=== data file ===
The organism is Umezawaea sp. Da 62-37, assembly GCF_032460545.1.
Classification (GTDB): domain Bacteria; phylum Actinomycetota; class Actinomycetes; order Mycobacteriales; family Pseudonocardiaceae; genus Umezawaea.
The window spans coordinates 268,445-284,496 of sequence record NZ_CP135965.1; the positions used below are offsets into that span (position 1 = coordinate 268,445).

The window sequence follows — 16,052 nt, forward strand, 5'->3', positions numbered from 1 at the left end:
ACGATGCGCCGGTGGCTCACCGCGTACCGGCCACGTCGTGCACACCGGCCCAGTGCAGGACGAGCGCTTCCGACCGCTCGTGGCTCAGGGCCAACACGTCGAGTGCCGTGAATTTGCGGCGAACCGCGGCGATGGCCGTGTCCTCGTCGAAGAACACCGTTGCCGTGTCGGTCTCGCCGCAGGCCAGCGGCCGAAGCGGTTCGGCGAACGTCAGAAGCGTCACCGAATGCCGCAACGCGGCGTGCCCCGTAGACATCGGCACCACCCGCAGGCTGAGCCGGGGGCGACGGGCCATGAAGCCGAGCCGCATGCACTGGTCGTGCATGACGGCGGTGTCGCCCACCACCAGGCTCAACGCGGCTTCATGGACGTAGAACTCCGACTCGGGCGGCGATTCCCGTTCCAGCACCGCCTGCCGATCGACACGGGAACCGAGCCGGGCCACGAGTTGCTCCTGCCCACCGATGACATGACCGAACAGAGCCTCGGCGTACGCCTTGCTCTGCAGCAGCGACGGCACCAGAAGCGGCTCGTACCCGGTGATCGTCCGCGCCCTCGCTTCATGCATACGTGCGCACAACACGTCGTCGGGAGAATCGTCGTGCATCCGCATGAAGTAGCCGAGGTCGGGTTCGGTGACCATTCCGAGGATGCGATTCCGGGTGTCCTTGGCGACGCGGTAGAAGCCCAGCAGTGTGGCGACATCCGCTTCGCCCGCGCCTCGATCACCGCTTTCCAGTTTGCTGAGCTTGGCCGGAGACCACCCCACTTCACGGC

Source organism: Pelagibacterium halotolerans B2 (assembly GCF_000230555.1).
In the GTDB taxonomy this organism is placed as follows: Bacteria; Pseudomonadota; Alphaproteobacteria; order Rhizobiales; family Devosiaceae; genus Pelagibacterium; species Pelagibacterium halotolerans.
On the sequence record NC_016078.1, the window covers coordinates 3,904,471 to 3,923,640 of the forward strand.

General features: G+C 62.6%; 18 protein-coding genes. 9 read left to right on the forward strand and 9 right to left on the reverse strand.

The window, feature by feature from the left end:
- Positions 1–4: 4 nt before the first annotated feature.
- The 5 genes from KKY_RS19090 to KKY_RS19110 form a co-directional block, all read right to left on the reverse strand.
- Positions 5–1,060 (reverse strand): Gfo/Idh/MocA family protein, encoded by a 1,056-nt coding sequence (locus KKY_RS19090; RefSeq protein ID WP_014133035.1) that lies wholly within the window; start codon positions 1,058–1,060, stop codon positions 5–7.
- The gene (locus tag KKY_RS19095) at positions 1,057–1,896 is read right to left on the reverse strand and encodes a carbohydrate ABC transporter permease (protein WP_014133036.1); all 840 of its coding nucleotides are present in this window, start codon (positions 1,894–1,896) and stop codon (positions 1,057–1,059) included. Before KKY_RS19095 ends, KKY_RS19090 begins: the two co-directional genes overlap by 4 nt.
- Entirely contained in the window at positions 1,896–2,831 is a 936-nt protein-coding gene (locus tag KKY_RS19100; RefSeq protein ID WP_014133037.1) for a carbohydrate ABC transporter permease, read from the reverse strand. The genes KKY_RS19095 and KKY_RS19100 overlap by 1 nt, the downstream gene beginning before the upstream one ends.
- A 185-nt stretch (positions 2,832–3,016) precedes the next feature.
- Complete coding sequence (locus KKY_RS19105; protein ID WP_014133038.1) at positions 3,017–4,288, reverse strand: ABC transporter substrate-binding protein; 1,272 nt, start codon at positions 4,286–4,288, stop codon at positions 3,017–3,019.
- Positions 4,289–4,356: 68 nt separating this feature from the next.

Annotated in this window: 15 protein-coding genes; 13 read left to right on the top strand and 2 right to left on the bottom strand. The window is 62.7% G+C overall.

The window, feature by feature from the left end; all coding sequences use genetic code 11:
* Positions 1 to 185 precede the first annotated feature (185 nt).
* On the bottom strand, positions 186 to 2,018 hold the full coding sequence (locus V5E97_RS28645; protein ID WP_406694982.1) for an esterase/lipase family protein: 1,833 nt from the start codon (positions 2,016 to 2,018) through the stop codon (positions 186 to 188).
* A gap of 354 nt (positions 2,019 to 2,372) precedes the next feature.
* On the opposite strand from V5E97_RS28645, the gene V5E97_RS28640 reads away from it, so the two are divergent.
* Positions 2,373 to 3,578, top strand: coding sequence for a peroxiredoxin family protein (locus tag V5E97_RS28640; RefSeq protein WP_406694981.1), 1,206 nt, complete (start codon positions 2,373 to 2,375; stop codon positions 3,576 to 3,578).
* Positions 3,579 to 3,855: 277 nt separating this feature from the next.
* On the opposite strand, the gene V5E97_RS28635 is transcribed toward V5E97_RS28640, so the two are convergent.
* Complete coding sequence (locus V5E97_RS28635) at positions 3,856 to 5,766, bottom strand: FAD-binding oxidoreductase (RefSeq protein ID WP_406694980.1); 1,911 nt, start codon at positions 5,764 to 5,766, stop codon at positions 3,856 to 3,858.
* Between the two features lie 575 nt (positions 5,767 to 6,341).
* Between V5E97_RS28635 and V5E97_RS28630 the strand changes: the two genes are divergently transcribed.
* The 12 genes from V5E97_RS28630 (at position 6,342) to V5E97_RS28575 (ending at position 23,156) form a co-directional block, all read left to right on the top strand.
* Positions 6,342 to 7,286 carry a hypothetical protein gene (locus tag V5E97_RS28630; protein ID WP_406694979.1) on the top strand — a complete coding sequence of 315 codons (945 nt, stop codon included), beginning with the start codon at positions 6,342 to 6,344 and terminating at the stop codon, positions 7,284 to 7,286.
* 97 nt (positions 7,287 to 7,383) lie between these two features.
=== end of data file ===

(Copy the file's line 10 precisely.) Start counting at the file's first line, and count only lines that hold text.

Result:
The window, feature by feature from the left end: